We all grew up with that kid in the school who would do anything for shock value—the one who had the reputation for being the one who would “eat a bug” at recess on a dare or otherwise. Well, as it turns out, in most of the world, snacking on bugs is not only commonplace, but many species of insect are considered delicacies. More and more people are catching the “bug” and eating bugs is very trendy these days with edible insect sites springing up all over the internet.
Bugs As Protein?
In wildcrafting or survival situations, bugs are an essential source of protein. But wildcrafters and survivalists also report that many bugs are surprisingly delicious to boot. If you’ve never sampled bugs as food, and are thinking of giving them a try, we recommend that you start with the cooked varieties, rather than trying to eat them raw or live. While it’s reported that many species of insects can be eaten raw, if it’s not a question of survival, you might find eating them uncooked quite a bit more challenging.
10 Best Edible Insects
Here is a list of edible bugs; it ranges from “delicious . . . for a bug,” to actually being quite tasty (gross-out factor aside).
- Be sure you have a reliable, wild source, well away from areas likely to have been sprayed with pesticides.
- Survival experts say avoid insects with bright yellow, red or orange markings. Stick to insects that are black, brown, green, or cream/tan colored. It’s also well known among bug eaters that the best flavor of this unique food source depends on what the insect has been eating before you capture it. Insects are often fed fruits or other sweet treats for a few days before they are prepared. Go ahead, we dare you to eat a bug!
Remove the legs and dry roast, fry, or stir-fry (pictured).
Also known as “the shrimp of the land.” Delicious roasted over an open fire, or deep fried and tossed with salt and seasonings like chili powder or honey mustard.
Mealworms are the larvae of the darkling beetle. Both dried and live mealworms are readily available online. These can be roasted in the oven and salted, or marinated with ginger, garlic, and soy, and prepared in an Asian style stir-fry.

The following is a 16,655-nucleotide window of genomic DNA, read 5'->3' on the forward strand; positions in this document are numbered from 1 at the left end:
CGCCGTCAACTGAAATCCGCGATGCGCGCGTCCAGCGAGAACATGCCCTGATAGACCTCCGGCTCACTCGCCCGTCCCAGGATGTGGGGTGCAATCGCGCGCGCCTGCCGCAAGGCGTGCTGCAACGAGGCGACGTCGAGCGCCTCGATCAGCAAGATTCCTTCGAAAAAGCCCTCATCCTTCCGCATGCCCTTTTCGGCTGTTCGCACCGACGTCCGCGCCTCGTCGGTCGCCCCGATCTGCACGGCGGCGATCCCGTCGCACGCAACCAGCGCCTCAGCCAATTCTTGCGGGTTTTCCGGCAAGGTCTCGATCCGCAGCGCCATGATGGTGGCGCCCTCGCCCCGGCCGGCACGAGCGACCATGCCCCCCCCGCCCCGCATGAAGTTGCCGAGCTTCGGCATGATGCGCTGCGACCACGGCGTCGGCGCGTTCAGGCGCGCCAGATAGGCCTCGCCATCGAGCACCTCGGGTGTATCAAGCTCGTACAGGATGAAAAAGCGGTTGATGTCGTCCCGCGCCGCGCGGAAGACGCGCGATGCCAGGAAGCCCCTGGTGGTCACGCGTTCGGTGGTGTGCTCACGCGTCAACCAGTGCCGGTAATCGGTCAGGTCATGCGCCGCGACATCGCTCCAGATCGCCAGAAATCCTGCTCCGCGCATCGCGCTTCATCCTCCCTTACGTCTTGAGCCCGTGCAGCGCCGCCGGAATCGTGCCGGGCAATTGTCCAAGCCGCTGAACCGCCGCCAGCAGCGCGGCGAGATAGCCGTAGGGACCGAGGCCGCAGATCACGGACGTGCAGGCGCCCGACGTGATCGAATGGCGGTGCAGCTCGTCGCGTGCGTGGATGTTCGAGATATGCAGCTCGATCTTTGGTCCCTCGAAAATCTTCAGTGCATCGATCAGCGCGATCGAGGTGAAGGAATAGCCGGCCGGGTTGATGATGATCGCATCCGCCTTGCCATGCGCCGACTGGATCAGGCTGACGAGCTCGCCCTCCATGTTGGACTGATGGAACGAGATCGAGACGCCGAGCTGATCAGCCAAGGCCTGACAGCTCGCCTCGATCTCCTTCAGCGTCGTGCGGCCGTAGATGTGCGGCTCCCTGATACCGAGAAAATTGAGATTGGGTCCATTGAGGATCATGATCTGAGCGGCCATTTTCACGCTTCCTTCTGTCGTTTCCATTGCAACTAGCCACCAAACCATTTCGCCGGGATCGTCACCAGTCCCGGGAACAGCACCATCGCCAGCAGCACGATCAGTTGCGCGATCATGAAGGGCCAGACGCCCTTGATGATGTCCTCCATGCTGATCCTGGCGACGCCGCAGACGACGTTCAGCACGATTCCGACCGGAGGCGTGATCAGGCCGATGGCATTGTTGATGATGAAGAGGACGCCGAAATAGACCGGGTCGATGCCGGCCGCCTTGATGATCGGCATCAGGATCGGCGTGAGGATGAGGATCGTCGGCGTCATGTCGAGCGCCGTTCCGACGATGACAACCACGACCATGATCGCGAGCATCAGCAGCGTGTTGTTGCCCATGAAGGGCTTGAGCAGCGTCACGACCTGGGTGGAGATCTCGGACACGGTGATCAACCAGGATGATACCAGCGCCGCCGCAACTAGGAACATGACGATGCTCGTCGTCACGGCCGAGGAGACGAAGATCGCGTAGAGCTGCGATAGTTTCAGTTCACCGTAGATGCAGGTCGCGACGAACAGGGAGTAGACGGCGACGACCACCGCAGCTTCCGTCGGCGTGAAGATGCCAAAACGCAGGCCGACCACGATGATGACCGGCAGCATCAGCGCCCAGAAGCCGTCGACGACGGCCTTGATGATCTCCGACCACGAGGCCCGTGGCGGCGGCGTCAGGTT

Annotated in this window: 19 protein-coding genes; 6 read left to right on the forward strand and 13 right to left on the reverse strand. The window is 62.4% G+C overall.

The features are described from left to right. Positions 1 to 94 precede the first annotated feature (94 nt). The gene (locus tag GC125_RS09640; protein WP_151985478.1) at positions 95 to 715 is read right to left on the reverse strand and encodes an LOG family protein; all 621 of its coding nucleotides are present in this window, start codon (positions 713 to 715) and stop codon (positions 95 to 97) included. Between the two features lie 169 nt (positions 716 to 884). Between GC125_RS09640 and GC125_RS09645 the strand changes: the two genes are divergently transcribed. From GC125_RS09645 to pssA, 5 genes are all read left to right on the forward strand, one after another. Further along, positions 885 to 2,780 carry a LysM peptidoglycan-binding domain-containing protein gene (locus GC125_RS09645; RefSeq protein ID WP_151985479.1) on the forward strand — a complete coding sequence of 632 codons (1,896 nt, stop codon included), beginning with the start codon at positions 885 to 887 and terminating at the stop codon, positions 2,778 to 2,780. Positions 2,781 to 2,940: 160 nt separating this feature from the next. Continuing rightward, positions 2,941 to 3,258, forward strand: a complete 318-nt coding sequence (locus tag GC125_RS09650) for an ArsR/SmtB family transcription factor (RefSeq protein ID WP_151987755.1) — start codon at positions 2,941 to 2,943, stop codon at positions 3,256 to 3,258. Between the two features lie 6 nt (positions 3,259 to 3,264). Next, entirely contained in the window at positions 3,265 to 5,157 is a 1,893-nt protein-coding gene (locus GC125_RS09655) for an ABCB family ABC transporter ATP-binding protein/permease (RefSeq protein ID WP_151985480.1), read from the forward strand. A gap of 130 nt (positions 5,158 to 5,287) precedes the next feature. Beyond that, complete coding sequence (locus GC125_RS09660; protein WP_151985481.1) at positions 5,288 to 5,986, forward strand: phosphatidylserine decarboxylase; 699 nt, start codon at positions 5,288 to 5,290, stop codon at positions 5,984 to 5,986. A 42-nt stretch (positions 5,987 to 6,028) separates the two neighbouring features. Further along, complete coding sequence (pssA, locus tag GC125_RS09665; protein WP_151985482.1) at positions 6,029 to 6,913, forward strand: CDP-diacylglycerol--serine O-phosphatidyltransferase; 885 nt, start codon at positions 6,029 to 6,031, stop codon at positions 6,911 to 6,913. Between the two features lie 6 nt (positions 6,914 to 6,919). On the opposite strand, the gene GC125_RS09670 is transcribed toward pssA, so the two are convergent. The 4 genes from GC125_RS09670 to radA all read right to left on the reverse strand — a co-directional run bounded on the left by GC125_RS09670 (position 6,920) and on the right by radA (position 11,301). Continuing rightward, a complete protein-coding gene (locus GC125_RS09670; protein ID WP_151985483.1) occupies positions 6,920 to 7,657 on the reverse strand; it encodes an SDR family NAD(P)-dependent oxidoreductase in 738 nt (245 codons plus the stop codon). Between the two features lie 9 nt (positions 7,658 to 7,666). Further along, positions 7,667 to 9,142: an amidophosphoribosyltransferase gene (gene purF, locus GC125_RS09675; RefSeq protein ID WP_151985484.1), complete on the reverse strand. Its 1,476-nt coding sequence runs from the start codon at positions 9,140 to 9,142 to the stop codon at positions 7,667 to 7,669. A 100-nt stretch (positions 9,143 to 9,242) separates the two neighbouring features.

In China and Thailand, these critters are often served skewered and fried. They apparently taste similar to soft shell crab.
5. June Bugs
Fry in oil or butter with shallots. Or try this recipe.
Remove the legs, skewer, and roast over coals. Great brushed with teriyaki sauce while roasting.
Although it takes a lot of ants to make a meal, these can be roasted in a dry pan and then added as a flavoring or crunchy topping to other dishes. Their flavor is sour, more like vinegar.
8. Wax Worms
These worms are the larvae of the wax moth. Today, they are raised on farms for human consumption. They are a good source of protein but a little higher in fat than other edible insects. The flavor is somewhat like pine nuts, and they can be roasted or sautéed.
Forage swarming termites from rotten trees in the forest, but stay away from house termites. Roast or fry. They are said to taste like a bit like carrots.
10. Pill Bugs
Those little roly poly bugs, some say, taste like shrimp. Boil or sauté in butter. In his 1885 book Why Not Insects, Vincent Holt wrote about pill bugs, stating “I have eaten these, and found that, when chewed, a flavour is developed remarkable akin to that so much appreciated in their sea cousins. Wood-louse sauce is equal, if not distinctly superior to, shrimp.”
Not sure which to try? Have fun browsing this edible bug web site!